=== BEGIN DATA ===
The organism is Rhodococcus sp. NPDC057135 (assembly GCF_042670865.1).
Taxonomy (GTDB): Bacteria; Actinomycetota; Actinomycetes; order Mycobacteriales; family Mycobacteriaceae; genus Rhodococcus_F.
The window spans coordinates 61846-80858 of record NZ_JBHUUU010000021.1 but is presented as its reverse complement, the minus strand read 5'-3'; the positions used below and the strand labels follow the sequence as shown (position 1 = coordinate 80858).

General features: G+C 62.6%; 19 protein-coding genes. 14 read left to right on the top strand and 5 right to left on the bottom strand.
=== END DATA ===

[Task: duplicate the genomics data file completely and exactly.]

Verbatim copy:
The organism is Rhodococcus sp. NPDC057135 (assembly GCF_042670865.1).
Taxonomy (GTDB): Bacteria; Actinomycetota; Actinomycetes; order Mycobacteriales; family Mycobacteriaceae; genus Rhodococcus_F.
The window spans coordinates 61846-80858 of record NZ_JBHUUU010000021.1 but is presented as its reverse complement, the minus strand read 5'-3'; the positions used below and the strand labels follow the sequence as shown (position 1 = coordinate 80858).

General features: G+C 62.6%; 19 protein-coding genes. 14 read left to right on the top strand and 5 right to left on the bottom strand.